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BERNSTEIN: Guilt by association

If Cuccinelli does not distance himself from extreme House Republicans, his campaign will not succeed

There has been a lot of speculation lately about how the government shutdown will affect midterm elections in the House, but the shutdown will also have an effect on the gubernatorial election here in Virginia. This effect will negatively impact the Republican candidate, Attorney General Ken Cuccinelli — to the point that he will likely lose this election.

Cuccinelli is already seen as an extremist, at least socially. His support for anti-sodomy laws and his firmly pro-life stance have hurt him with social liberals and, more significantly for his campaign, with women. Though some might argue that the timing of the Republican-driven shutdown and Cuccinelli’s race (and the association voters will draw between the two) is an unfortunate coincidence, without the polarizing social conservatism he has already displayed, the shutdown wouldn’t be such a blow to his campaign.

But even despite the shutdown’s inevitable negative effect on his campaign, Cuccinelli could be handling the situation better. At the start of the shutdown, Cuccinelli had an opportunity to distance himself from other extreme conservatives; his failure to do so is new ammunition for his competitor, former chairman of the Democratic Party Terry McAuliffe. Cuccinelli has barely commented on the shutdown except to condemn Senate Democrats he has said, “what has surprised me most of all has been the steadfast refusal on the part of Democrats — led by President Obama and Harry Reid — to even sit at the negotiating table.” This reaction isolates him even more from moderate Virginians, who will likely have the deciding votes in this election, since, as in past elections, they could vote either way.

Virginia is not immune to the effects of the shutdown: almost 145,000 Virginians are directly employed by the federal government, and plenty of Virginians rely on federal government services that have been halted. Given the shutdown’s immense effect on Virginia, simply condemning it, especially for Cuccinelli, will not be enough.

A recent POLITICO poll shows that 62 percent of Virginians oppose the government shutdown over Obamacare, while 31 percent support it. Furthermore, 50 percent of Virginians blame the shutdown on House Republicans, while 35 percent blame it on President Obama and Senate Democrats. Cuccinelli has made statements recently that place the blame for the shutdown squarely on Democrats, in an attempt to tie McAuliffe to the party at fault. But in light of these polls, this strategy seems more like a favor to the McAuliffe campaign. As McAuliffe calls for Cuccinelli to condemn Republican antics, people who opposed the shutdown in the first place will side more with McAuliffe, but attempts by Cuccinelli to group McAuliffe in with Senate Democrats and the Obama administration will only appease existing Cuccinelli voters, as opposed to gaining him any new ones.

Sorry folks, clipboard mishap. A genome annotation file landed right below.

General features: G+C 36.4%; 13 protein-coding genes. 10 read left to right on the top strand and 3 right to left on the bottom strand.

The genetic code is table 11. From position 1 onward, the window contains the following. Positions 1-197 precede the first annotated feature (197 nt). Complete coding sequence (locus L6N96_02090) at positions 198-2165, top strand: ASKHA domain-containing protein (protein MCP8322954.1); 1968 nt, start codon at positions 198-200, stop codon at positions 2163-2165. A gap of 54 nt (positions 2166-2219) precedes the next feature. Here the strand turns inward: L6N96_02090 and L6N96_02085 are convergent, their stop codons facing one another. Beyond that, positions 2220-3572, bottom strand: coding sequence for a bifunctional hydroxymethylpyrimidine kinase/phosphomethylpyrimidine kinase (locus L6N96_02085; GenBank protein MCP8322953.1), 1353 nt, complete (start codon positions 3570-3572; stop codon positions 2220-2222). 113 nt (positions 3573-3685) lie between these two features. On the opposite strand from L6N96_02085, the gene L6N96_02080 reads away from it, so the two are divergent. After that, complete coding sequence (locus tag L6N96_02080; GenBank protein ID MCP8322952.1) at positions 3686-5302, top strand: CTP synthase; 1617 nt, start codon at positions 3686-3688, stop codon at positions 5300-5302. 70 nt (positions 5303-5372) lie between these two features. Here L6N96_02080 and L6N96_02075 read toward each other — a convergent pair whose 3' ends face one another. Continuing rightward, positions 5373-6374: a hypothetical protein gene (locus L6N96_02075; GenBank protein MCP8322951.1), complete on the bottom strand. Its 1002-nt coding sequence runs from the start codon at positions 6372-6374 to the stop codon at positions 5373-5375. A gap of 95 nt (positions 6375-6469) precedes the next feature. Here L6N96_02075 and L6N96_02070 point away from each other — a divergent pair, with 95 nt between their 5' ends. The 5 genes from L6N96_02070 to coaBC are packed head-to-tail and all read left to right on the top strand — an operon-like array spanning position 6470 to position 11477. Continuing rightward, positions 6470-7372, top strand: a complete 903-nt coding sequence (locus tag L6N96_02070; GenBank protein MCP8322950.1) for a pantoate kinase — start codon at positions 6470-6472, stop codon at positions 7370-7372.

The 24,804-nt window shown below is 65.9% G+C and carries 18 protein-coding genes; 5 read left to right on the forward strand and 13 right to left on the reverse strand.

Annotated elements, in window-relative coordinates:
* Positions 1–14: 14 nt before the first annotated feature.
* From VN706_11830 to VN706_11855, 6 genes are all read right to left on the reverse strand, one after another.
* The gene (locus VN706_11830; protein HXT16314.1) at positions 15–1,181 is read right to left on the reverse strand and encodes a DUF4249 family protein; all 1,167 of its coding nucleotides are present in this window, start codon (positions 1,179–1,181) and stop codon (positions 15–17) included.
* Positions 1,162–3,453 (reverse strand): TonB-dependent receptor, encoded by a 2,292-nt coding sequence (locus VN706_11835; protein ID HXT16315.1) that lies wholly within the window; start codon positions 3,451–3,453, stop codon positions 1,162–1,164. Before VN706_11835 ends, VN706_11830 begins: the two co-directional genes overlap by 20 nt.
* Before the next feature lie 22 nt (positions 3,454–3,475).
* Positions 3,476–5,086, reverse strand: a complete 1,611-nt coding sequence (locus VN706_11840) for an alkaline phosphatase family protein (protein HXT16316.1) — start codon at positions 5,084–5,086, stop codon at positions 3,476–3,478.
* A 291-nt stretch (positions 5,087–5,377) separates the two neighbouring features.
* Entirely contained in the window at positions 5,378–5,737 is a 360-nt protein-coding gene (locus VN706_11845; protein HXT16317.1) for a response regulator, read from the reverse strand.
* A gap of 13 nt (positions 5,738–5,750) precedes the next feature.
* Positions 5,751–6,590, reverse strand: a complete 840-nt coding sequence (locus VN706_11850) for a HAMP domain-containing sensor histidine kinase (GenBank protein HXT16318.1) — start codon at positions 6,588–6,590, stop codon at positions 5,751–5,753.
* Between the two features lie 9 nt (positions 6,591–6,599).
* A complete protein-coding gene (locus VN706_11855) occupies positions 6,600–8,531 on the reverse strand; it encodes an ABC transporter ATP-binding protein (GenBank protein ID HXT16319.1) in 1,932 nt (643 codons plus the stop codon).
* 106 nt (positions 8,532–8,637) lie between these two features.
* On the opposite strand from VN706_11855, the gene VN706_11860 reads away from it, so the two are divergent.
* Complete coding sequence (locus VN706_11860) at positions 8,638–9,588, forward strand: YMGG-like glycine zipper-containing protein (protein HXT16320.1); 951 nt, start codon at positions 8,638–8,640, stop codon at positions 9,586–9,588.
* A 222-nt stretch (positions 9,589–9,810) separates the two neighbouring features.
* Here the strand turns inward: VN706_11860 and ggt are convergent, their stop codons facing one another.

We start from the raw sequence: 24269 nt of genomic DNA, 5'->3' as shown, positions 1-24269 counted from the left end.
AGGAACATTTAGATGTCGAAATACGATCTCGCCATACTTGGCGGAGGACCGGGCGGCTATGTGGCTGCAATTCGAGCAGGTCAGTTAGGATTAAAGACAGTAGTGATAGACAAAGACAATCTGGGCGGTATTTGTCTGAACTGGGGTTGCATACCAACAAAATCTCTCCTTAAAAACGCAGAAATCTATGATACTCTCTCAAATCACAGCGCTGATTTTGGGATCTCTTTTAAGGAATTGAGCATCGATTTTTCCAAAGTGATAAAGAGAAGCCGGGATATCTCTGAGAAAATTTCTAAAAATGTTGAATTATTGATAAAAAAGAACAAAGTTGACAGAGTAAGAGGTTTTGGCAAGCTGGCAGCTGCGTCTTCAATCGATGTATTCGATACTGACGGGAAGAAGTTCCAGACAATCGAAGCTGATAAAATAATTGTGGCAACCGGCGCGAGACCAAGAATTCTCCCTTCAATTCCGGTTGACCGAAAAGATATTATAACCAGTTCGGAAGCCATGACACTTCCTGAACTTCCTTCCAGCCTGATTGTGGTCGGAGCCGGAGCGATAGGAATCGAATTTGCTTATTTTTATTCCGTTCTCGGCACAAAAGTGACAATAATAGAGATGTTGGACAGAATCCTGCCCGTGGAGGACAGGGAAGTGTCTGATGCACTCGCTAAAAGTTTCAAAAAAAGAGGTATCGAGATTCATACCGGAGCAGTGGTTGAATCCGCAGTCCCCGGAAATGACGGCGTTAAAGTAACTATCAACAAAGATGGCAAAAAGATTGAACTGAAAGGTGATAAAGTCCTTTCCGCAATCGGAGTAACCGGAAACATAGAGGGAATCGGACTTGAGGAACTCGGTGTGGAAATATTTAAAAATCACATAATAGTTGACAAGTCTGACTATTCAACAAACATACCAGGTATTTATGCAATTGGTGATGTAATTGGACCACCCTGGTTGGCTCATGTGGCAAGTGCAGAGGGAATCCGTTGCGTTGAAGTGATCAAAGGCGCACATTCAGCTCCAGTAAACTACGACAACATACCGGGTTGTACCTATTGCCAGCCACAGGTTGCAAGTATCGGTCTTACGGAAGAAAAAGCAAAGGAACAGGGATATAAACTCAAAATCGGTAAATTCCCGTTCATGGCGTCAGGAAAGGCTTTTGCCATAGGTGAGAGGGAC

To make matters worse, Cuccinelli recently appeared at an event with Texas Senator Ted Cruz, who spearheaded the massively unpopular shutdown. All this has done is create another opportunity for McAuliffe to attack Cuccinelli as a supporter of House Republicans, especially since, according to the same POLITICO poll, a plurality of Virginians disapprove of Cruz. Forty-five percent of Virginians have an unfavorable opinion of Cruz, compared with 26 percent who have a favorable opinion.

Appearing with Cruz is an obvious folly, and one that the Cuccinelli campaign should have known to avoid. If Cuccinelli has any plan to win this race — which he currently is losing — he needs to do a better job of distancing himself from extremists in the party, particularly members like Cruz. It is understandable that Cuccinelli continues to condemn Obamacare and tread lightly before condemning other fellow Republicans, because it would be a mistake to anger his Tea Party base in Virginia. But his efforts to save his base are costing him the swing votes he needs to win.

After failing to distinguish himself from House Republicans for this long, it seems like Cuccinelli will not be able to bounce back. His loss will be both a side effect of the federal government’s polarization and his own political failures.

Dani Bernstein is a Viewpoint columnist for The Cavalier Daily.


Published October 15, 2013 in Opinion

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